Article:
Mechanical Engineering/Mechanical Technology/Technician  Interviews

 
 

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dotWhat to Expect

Working in a shop with mills, lathes, drill presses, hand tools and cut-off saws helps mechanical engineering technology students learn how to make engineers' designs come alive.

"The hands-on experience with tools and actually applying what you have learned to real-world applications is enjoyable," says Scott Britt, who took mechanical engineering technology at Central Washington University. "We have a lot of labs that provide great experience with this, and it makes the subject come alive."

Derk Nelson took the program at a community college. He also enjoyed the hands-on work. "I enjoy focusing on the manufacturing of a part," he says. "Designing various parts, clamps, molds and fixtures helps you understand the process."

Of course, there's academic work too. "We encounter concepts such as shear, bending of beams, velocities, vectors and integration of parts," says Nelson.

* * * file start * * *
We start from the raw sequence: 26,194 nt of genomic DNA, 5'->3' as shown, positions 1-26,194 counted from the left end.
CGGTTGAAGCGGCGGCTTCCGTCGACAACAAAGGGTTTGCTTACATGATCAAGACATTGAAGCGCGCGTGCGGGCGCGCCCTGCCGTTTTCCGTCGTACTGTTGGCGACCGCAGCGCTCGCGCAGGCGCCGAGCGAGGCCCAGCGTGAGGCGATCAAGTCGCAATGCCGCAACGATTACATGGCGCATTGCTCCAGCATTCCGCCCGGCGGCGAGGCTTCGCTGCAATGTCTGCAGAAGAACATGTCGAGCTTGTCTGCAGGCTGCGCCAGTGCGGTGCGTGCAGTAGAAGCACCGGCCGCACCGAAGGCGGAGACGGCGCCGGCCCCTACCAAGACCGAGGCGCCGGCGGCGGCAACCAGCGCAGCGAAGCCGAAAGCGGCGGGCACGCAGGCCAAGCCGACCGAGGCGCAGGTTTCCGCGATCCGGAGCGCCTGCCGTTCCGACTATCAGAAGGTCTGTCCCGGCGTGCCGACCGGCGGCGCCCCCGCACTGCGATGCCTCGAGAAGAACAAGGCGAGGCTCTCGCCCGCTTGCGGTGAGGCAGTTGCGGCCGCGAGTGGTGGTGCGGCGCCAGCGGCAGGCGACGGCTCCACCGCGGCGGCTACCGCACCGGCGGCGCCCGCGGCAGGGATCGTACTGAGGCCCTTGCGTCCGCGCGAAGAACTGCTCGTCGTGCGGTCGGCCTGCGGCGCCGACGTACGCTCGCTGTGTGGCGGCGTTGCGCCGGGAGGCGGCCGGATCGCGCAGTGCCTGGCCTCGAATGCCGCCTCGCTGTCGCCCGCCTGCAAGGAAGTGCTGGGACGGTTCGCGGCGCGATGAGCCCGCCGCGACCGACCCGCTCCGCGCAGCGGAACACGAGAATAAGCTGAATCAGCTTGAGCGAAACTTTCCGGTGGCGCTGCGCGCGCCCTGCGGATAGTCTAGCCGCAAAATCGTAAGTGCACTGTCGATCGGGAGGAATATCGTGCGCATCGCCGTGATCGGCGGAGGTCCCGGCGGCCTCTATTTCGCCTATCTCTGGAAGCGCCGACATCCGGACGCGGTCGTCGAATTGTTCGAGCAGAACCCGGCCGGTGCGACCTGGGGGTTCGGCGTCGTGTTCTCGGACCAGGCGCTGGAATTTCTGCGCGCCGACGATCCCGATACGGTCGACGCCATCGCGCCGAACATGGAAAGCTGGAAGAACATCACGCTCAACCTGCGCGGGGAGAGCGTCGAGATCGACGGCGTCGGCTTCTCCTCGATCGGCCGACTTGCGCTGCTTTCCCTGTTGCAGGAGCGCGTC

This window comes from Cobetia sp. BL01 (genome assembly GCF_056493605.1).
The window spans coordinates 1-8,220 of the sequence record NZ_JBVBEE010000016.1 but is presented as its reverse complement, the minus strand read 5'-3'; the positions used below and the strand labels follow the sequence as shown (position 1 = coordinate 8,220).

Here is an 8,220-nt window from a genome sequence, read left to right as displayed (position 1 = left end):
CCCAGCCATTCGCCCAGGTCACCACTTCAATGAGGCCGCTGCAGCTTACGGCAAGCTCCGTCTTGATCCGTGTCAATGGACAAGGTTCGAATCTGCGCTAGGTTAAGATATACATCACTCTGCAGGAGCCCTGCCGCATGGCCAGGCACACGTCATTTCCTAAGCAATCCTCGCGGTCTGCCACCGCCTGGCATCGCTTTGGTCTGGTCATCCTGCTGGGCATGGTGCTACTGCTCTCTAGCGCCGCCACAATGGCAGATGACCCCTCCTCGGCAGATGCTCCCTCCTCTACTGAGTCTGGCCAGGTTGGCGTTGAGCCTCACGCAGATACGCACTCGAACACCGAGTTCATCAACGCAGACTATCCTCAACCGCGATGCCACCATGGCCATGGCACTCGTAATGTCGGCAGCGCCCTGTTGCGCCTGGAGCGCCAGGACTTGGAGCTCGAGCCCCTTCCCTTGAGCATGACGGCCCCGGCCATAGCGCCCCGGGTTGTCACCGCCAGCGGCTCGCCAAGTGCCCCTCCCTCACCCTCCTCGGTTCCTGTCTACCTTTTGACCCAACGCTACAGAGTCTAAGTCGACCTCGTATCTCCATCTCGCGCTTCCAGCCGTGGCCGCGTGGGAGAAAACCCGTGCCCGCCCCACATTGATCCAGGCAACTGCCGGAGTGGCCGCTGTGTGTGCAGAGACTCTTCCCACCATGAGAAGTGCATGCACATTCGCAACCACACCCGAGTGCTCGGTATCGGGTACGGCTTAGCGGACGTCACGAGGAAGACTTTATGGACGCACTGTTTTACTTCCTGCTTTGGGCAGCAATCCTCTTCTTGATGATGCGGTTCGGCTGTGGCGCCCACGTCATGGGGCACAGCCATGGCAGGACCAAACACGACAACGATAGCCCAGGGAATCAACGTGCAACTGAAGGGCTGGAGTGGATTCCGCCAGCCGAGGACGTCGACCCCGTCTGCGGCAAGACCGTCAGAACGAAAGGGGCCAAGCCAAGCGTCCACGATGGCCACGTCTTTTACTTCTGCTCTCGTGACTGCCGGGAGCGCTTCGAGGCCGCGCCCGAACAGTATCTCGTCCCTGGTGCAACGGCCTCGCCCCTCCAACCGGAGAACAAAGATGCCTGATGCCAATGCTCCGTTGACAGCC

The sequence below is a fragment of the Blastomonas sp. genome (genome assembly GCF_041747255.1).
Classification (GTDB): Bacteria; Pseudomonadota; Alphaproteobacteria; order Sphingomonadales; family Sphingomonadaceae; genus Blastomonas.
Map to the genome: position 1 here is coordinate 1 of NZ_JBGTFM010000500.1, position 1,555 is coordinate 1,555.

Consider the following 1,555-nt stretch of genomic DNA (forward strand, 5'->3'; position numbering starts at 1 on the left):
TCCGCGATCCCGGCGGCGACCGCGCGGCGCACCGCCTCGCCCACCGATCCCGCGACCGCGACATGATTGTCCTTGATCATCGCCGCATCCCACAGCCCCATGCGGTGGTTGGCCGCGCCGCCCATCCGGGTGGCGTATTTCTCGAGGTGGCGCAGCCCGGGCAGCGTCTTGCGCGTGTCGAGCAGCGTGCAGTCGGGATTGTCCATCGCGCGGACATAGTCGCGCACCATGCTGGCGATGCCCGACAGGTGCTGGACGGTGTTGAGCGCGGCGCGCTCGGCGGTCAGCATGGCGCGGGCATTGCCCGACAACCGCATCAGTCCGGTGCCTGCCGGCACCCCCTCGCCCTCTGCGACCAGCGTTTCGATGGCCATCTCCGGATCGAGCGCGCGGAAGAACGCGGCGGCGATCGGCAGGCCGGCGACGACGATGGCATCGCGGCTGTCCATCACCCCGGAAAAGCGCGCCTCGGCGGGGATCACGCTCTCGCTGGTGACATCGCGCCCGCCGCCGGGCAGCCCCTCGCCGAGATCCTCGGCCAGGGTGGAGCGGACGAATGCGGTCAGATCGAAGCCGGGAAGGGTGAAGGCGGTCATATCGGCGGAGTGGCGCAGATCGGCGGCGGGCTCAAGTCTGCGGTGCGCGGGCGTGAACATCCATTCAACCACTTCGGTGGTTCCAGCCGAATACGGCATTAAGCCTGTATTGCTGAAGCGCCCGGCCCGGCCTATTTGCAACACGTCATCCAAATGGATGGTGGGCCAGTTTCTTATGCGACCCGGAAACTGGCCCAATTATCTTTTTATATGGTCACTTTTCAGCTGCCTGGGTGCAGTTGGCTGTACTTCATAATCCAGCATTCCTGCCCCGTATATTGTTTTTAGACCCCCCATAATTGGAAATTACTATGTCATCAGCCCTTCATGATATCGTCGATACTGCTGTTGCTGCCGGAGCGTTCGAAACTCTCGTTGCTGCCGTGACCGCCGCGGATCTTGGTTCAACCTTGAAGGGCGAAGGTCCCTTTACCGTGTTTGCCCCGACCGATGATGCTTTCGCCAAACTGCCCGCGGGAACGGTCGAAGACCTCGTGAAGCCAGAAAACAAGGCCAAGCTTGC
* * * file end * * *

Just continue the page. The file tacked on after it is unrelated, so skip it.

Students spend many hours at home working out solutions. "On average, we have six hours of homework a day," says Nelson. That's on top of the 30 hours of class time each week.

But don't be scared by the heavy workload. "It all depends on the amount of work you are willing to put into projects before the due date," says Nelson.

How to Prepare

"You should be comfortable with algebra and math because it's used a lot," says Britt. "Good homework skills are a must."

Nelson advises high school students to attain a high level of math, physics, chemistry and calculus. "Definitely a computer-aided design course would also help," he says. "If cooperative education is available, take your work term at a machine shop, a design office or something related."